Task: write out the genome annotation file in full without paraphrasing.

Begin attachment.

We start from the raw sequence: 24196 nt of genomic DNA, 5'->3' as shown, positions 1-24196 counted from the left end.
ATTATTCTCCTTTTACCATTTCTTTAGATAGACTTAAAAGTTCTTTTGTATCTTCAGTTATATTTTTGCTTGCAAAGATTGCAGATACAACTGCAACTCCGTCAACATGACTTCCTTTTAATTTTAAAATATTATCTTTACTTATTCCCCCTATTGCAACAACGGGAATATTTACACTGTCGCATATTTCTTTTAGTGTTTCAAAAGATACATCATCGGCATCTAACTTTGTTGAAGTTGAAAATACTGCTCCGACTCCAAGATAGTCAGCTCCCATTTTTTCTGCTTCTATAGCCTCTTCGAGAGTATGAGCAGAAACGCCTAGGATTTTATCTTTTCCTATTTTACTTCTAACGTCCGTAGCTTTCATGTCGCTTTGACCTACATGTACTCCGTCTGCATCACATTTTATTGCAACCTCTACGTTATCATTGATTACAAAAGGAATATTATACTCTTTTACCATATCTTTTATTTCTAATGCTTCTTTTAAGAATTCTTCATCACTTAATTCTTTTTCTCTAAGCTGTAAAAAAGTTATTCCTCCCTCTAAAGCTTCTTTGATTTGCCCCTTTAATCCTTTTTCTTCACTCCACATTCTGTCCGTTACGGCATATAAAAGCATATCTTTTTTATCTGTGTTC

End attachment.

We start from the raw sequence: 24196 nt of genomic DNA, 5'->3' as shown, positions 1-24196 counted from the left end.
ATTATTCTCCTTTTACCATTTCTTTAGATAGACTTAAAAGTTCTTTTGTATCTTCAGTTATATTTTTGCTTGCAAAGATTGCAGATACAACTGCAACTCCGTCAACATGACTTCCTTTTAATTTTAAAATATTATCTTTACTTATTCCCCCTATTGCAACAACGGGAATATTTACACTGTCGCATATTTCTTTTAGTGTTTCAAAAGATACATCATCGGCATCTAACTTTGTTGAAGTTGAAAATACTGCTCCGACTCCAAGATAGTCAGCTCCCATTTTTTCTGCTTCTATAGCCTCTTCGAGAGTATGAGCAGAAACGCCTAGGATTTTATCTTTTCCTATTTTACTTCTAACGTCCGTAGCTTTCATGTCGCTTTGACCTACATGTACTCCGTCTGCATCACATTTTATTGCAACCTCTACGTTATCATTGATTACAAAAGGAATATTATACTCTTTTACCATATCTTTTATTTCTAATGCTTCTTTTAAGAATTCTTCATCACTTAATTCTTTTTCTCTAAGCTGTAAAAAAGTTATTCCTCCCTCTAAAGCTTCTTTGATTTGCCCCTTTAATCCTTTTTCTTCACTCCACATTCTGTCCGTTACGGCATATAAAAGCATATCTTTTTTATCTGTGTTC